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Posted on Thu. Sep. 04, 2014 - 12:01 am EDT


After a record 55 years as a cop, Bill Walsh believes the future can still learn from the past

Law enforcement works best when police talk to the public and each other

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The Fort Report

This week's guest will be Fort Wayne Urban League President Jonathan Ray, who will discuss recent events in Ferguson, Mo., and the state of race relations in the U.S. The episode will premiere at 5:30 p.m. Saturday on Comcast Channel 57 and FiOS Channel 27 and later at


By the time he finally retired Aug. 5, Bill Walsh had been a Fort Wayne police officer for 55 years, one month and 23 days – making him by far the longest-serving cop in city history.

"And until the last year, not a day went by that I didn't want to go to work," the 80-year-old former sergeant said, alluding to societal and technological advances that, for all their benefits, have not always produced better law enforcement or a safer population.

Perhaps it's not surprising that the man who began the city's mounted patrol unit in 1980 and rode a horse for 21 years should sound anachronistic. After all, when Walsh joined the force, many cops were still walking a beat and stayed in contact with headquarters through the use of call boxes scattered around the city. And he carried his original .38-caliber service revolver until just a few years ago, when he finally agreed to carry the standard automatic that carries 11 more rounds than his six-shooter had.

Walsh is not anti-technology. He believes increased use of cameras will benefit police and public alike and appreciates how instant communication and portable computers allow officers access to databases that alert them to who is wanted or potentially dangerous. But all that hi-tech and sometimes remote policing has come at a price, he believes.

"In the Army, they told us that 'united you win, divided you fall.' When I came on (the department), if I said I was going to take a few days off to paint, five guys would show up to help," he said. That doesn't happen today, according to Walsh, because of a lack of camaraderie he attributes in part to the elimination of daily squad meetings that allowed cops to compare notes, make citywide contacts and build friendships. With take-home cars and computers, such meetings are considered unnecessary and even unproductive.

Walsh also believes police morale is also undermined by changes in the criminal justice system, including recent state legislation reducing the sentences for some crimes.

But it was his experience astride four-legged partner Boo that convinced Walsh that old-fashioned methods can still be most effective.

The riots and demonstrations that followed the recent shooting of an unarmed black man by a white Missouri cop have again cast the national spotlight on the sometimes delicate relationship between minorities and police officers. But Walsh said he and Boo were generally well-received in black neighborhoods, as children and others would be drawn by the horse but ended up talking to Walsh.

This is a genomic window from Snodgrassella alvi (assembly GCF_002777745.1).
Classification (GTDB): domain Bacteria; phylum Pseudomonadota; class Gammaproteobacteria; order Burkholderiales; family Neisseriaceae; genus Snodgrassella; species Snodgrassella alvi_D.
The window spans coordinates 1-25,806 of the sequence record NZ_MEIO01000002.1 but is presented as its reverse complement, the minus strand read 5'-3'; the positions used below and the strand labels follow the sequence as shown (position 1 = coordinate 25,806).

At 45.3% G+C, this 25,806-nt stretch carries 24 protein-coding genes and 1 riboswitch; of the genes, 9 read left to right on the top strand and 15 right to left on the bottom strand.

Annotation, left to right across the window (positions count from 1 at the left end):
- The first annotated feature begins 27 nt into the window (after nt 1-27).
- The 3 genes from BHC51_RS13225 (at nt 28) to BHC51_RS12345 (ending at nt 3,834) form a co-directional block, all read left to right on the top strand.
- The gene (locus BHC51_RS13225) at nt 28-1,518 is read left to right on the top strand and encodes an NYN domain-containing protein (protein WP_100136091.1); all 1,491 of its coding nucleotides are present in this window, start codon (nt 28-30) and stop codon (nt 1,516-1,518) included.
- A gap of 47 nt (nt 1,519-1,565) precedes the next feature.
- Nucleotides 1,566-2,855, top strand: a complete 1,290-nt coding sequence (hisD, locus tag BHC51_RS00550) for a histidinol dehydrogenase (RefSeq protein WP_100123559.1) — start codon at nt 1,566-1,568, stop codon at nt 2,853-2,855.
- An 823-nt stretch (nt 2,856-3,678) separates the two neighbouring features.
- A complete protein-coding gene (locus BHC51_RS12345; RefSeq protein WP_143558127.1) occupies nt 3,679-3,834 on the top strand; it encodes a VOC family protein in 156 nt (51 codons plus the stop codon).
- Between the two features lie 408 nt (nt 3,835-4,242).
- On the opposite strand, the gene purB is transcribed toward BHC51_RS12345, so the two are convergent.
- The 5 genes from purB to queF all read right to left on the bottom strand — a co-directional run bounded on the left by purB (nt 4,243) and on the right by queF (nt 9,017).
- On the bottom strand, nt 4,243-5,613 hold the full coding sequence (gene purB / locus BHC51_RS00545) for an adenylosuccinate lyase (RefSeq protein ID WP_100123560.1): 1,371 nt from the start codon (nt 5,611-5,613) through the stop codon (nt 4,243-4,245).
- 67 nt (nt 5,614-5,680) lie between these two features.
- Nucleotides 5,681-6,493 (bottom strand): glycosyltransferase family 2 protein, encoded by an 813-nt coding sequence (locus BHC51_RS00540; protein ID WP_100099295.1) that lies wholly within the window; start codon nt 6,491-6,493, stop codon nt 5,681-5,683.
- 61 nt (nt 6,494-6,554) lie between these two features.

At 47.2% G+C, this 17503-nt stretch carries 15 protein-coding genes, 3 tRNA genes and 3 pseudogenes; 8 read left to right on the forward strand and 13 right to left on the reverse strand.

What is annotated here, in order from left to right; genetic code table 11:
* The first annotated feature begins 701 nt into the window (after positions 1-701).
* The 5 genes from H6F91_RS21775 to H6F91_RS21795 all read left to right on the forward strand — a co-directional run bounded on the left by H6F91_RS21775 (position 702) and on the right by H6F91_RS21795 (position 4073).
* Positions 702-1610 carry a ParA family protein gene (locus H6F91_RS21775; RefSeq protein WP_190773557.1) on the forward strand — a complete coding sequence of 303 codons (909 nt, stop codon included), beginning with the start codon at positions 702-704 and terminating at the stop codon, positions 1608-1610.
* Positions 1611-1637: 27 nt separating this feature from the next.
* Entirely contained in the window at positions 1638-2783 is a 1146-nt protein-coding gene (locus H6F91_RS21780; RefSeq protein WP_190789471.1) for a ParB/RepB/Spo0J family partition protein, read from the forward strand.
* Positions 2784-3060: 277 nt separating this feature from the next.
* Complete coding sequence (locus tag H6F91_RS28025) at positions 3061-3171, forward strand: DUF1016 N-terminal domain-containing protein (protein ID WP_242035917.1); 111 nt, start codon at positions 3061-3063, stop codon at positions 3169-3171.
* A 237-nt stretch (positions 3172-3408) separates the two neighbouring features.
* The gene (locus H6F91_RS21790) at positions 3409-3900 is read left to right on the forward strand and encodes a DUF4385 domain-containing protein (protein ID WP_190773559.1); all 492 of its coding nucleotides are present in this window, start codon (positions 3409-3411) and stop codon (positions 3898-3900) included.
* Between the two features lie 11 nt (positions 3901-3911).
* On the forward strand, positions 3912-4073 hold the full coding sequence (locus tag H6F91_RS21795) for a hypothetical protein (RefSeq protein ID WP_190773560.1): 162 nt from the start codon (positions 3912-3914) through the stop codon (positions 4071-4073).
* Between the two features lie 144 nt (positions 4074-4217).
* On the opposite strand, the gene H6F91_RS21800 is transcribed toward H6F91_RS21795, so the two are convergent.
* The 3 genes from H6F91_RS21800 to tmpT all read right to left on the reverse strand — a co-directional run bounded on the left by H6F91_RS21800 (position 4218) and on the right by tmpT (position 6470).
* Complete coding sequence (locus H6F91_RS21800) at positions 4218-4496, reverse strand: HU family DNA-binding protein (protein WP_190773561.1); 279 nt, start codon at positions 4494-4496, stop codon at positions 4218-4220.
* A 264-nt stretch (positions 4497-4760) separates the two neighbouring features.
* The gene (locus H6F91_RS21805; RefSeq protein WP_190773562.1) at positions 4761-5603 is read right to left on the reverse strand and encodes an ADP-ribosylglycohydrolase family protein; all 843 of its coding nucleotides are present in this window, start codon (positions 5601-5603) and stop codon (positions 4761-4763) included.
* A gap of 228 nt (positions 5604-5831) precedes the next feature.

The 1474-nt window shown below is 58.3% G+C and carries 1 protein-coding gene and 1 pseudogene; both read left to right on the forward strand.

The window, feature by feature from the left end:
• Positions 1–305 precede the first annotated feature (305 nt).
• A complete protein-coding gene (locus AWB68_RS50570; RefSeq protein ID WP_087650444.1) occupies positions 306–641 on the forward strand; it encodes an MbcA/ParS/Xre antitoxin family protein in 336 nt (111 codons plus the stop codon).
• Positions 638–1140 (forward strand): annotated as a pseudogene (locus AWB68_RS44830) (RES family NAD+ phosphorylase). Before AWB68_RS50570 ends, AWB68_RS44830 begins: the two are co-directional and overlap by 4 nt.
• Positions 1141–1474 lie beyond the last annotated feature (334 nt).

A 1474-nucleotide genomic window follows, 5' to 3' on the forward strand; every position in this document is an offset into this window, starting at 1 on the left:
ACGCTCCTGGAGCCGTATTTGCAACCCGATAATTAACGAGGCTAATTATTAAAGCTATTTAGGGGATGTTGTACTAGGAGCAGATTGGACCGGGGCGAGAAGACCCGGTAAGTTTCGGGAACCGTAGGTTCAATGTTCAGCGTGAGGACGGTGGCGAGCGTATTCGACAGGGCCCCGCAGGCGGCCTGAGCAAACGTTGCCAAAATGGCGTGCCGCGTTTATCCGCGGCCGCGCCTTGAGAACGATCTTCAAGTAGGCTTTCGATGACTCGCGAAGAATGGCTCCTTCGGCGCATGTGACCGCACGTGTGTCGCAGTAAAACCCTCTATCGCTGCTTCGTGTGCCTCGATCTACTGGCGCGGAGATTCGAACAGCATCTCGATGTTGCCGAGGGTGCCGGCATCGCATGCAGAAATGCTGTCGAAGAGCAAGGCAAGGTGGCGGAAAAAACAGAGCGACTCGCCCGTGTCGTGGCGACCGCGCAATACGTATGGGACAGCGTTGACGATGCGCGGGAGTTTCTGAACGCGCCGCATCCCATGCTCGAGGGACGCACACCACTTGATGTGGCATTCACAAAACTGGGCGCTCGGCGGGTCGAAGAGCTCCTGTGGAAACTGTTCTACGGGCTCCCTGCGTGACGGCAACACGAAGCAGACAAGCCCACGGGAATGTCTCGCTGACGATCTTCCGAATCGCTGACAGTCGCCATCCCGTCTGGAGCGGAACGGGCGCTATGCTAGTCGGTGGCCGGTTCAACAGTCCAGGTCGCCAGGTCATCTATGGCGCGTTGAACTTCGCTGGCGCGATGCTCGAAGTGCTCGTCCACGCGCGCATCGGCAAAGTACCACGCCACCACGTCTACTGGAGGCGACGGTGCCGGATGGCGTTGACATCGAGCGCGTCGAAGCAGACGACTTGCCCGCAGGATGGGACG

"They'd tell me stuff they might not have if I had been in a car," he said. "The old-school way was to talk to people. Today, (some) want to be aggressive."

And in all of those years, Walsh was shot at only once – by an angry pimp – and never had to fire his weapon in anger. But you can't be a street cop for more than half a century without seeing things no human being should have to experience or endure.

And when Walsh remembers a certain Sunday morning, he still chokes up.

"A mother was looking to pick up her two sons from their visit with Dad. When she got there, she found him in a pool of blood," he said. "We go in, see he had cut his arm and bled to death. But we don't see the two boys. Then we go in the dining room and found them in a cardboard box. He had taken a hammer and killed them. You can't get that kind of thing out of your mind, and in our conversations (among police) we were saying it was good he killed himself or we would have done it. I don't remember what year it was; I've blocked it out of my mind.

"That's the only thing I don't like. I remember when I couldn't stand the site of blood. But the job makes you not as upset when something gruesome happens. It changed me."

But it hasn't changed his love of horses. Walsh owns a farm off Bass Road, where 20 horses roam 25 acres. The work keeps him alert, and fit to a degree that belies his age. "I probably missed less than 10 days (off work) in all those years. (The farm) is how I dealt with the stress of the job. It really is a different world. Some people say, 'You're an icon' (for serving all those years). But I don't miss it. I probably should have retired a long time ago."

He didn't, of course – a reality that has sparked a legitimate debate over when, or whether, police should be forced to retire. And if that doesn't quite make Walsh an icon, it should at least ensure that the record he established will endure, perhaps forever, offering lessons to anyone willing to look for them.

This column is the commentary of the writer and does not necessarily reflect the views or opinions of The News-Sentinel. Email Kevin Leininger at or call him at 461-8355.

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